Sexual Misconduct in the Therapist-Client Relationship, Part I | Sexual Misconduct Defined
Sexual misconduct is an unfortunate issue among Licensed Clinical Social Workers (LCSW), Licensed Marriage & Family Therapists (LMFT), and Licensed Mental Health Counselors (LMHC). If you are a licensed therapist who has been accused of sexual misconduct, you should take immediate action and seek counsel from an experienced healthcare attorney.
The Board of Clinical Social Work, Marriage & Family Therapy, and Mental Health Counseling (called the Chapter 491 Board or Therapy Board) has often punished sexual misconduct severely, and you should take steps to protect your license. In this article, we’ll review the rules regarding sexual misconduct. In Part II of this blog series on sexual misconduct in the therapist-client relationship, we’ll discuss the disciplinary guidelines for sexual misconduct.
What is Sexual Misconduct?
Chapter 491 Board defines sexual misconduct in its rules. The definition can be found in Florida Administrative Code, 64B4-10.002(1), which states:
64B4-10.002 Definition of Sexual Misconduct.
(1) It is sexual misconduct for a psychotherapist to engage, attempt to engage, or offer to engage a client in sexual behavior, or any behavior, whether verbal or physical, which is intended to be sexually arousing, including kissing; sexual intercourse, either genital or anal; cunnilingus; fellatio; or the touching by either the psychotherapist or the client of the other’s breasts, genital areas, buttocks, or thighs, whether clothed or unclothed.
This rule obviously applies to a very broad set of behaviors and includes physical and verbal sexual activity. Virtual sexual activity (sexting) would also be included in this definition.
Note that the rule does not discuss whether or not the sexual relationship between the therapist and the client was consensual, or if the client initiated the sexual relationship. The rules explicitly state that consent is not a defense in the context of sexual contact with clients.
The rule goes on to describe additional actions that constitute sexual misconduct, in 64B4-10.002(2), FAC:
(2) It is sexual misconduct for a psychotherapist to encourage the client to engage in sexual conduct with a third party unless:
(a) Such encouragement is consistent with the planned treatment of the client’s specifically diagnosed mental, social, or sexual dysfunctions or disorders; and,
(b) Treatment is provided in accordance with generally accepted professional standards for psychotherapy in this State.
What we learn from this rule is that if there is a sexual component to your client’s treatment, it is important that you properly justify and document that treatment. This will help you later on if you receive a complaint, as you will need to explain to the Board why the treatment was “in accordance with generally accepted professional standards for psychotherapy.”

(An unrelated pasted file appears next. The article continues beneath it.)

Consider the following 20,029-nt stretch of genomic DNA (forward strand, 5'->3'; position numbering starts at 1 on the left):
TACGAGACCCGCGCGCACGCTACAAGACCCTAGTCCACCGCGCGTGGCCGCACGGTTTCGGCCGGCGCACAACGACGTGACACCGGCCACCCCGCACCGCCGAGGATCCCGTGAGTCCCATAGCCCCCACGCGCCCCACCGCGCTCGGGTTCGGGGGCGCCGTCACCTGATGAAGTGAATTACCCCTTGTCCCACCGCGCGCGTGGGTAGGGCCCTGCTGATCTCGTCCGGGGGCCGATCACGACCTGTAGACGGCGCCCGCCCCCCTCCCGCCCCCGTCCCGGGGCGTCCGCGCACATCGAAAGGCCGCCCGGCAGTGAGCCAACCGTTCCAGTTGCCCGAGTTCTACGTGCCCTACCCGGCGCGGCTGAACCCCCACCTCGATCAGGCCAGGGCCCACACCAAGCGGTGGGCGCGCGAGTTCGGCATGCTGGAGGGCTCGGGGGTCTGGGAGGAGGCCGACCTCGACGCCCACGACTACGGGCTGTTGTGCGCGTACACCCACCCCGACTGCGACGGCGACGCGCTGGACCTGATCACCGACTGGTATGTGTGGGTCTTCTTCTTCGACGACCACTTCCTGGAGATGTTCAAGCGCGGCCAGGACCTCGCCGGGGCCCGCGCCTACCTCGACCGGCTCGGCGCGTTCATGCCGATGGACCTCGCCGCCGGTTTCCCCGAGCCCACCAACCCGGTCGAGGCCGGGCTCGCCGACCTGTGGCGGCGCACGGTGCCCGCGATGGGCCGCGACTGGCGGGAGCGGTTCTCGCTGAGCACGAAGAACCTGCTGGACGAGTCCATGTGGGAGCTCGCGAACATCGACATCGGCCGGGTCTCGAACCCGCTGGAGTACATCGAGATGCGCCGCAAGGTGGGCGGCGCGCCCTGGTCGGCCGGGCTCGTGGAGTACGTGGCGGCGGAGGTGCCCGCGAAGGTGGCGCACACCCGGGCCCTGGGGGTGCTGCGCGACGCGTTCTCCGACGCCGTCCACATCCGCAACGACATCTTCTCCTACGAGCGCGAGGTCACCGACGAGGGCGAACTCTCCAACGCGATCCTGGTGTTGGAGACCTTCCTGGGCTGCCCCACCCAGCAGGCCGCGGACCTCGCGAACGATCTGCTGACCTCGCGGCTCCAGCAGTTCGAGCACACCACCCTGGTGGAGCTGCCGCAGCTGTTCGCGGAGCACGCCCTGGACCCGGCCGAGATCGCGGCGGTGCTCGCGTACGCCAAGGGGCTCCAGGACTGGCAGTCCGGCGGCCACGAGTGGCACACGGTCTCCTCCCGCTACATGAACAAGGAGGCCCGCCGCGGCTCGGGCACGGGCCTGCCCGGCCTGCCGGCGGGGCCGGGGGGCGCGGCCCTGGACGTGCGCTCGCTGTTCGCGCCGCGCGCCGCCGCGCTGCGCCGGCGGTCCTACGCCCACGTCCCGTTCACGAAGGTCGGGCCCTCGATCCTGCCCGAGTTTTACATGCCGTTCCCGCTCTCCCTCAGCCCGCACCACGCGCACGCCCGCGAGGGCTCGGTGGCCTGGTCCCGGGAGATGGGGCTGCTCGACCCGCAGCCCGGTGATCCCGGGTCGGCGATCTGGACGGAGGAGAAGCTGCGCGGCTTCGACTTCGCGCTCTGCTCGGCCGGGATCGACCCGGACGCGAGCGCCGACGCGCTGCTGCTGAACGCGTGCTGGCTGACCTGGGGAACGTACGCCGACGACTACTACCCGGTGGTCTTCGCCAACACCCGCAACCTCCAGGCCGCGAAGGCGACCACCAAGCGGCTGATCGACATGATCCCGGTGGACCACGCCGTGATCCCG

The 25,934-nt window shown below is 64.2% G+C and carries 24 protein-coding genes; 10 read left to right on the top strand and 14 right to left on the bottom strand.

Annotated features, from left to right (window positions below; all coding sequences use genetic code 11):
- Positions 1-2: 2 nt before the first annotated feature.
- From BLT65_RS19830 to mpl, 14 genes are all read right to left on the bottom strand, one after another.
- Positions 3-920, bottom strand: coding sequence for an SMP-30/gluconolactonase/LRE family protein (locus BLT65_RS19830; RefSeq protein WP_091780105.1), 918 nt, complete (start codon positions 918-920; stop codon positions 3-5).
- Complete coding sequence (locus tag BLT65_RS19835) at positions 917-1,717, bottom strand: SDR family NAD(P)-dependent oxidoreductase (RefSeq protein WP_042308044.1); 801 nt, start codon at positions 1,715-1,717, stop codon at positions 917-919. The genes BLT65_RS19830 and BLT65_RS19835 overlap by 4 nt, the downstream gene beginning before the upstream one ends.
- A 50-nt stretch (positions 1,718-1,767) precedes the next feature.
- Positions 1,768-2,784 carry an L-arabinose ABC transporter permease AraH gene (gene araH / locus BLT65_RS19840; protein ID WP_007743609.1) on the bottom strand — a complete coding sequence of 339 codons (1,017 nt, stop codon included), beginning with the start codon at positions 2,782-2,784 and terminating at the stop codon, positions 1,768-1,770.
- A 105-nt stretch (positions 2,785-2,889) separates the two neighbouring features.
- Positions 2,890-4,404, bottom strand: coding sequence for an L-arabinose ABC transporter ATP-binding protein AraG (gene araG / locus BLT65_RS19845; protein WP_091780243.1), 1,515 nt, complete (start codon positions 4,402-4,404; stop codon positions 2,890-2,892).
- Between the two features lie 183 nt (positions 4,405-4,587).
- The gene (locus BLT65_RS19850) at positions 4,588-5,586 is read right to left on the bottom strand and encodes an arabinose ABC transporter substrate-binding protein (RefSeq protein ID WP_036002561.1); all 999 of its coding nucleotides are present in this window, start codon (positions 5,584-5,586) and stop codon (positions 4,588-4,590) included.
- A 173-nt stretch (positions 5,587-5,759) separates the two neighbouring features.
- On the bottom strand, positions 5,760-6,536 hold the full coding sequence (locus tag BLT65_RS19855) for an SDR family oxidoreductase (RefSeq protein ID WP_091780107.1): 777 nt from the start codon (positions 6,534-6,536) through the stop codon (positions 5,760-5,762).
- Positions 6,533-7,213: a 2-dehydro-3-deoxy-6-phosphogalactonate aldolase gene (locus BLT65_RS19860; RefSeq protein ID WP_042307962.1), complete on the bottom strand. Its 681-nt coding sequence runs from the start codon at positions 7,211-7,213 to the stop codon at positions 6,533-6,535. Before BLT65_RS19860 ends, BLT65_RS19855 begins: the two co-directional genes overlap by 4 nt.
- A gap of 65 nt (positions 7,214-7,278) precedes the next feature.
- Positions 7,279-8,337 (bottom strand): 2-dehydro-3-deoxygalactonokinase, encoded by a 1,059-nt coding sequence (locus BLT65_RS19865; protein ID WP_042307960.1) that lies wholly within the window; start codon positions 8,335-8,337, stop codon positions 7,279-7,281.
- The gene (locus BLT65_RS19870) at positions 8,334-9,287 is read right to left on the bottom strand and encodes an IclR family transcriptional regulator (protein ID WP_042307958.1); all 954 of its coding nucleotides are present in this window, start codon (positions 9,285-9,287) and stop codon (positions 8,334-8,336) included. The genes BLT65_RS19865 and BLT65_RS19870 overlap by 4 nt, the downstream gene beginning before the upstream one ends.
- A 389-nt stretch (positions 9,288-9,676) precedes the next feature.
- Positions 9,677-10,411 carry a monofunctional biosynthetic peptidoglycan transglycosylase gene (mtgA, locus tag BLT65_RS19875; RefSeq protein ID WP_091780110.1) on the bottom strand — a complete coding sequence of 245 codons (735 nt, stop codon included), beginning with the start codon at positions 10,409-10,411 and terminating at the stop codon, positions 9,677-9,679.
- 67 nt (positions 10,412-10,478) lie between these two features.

Sexual Misconduct | Who is Considered a Client?
The answer can be found in 64B4-10.003, FAC. According to the Board “a psychotherapist-client relationship is established between a psychotherapist and a person once a psychotherapist renders, or purports to render, clinical social work, marriage and family therapy or mental health services including, but not limited to, psychotherapy, counseling, assessment or treatment to that person.” Again, we see the Board has created a very broad definition.
NOTE – there does not need to be a formal contract, a scheduled appointment, or payment for services for the Board to find that a therapist-client relationship exists.
How long does the therapist-client relationship last? At a minimum, two years after the “termination of psychotherapy or the date of the last professional contact with the client.” After those two years, the Board looks at multiple factors for determining whether the therapist-client relationship has ended, including:
- Whether the relationship underwent formal termination procedures, like the ending of a formal contract.
- Whether the client’s case was transferred to another therapist.
- How long have the therapist and client had a professional relationship.
- How long it’s been since the client last visited the psychologist for treatment.
- The extent to which the client has confided personal or private information to the therapist.
- The nature of the client’s psychological problem(s).
- The degree of emotional dependence that the client has on the therapist.
Even if you can show that the therapist-client relationship has ended per the Board rules, there is one final rule regarding sexual relationships with former clients:
(3) The psychotherapist shall not engage in or request sexual contact with a former client at any time if engaging with that client would be exploitative, abusive, or detrimental to that client’s welfare or if the sexual contact is a result of the exploitation of trust, knowledge, influence or emotions, derived from the professional relationship.
An experienced healthcare attorney would be able to review the facts of your case and know how to best present it to the Board of Clinical Social Work, Marriage & Family Therapy, and Mental Health Counseling. Sexual misconduct with a client is a serious allegation that can result in harsh penalties against your license. To learn more about what the possible penalties are for sexual misconduct, read Part II of this blog series.
If you are a licensed therapist (LCSW, LMFT, LMHC) who has received an Administrative Complaint, you should act immediately. Our firm represents physicians, nurses, psychologists, therapists, and other licensed professionals statewide. Our goal is to successfully defend you so that you can keep your professional license.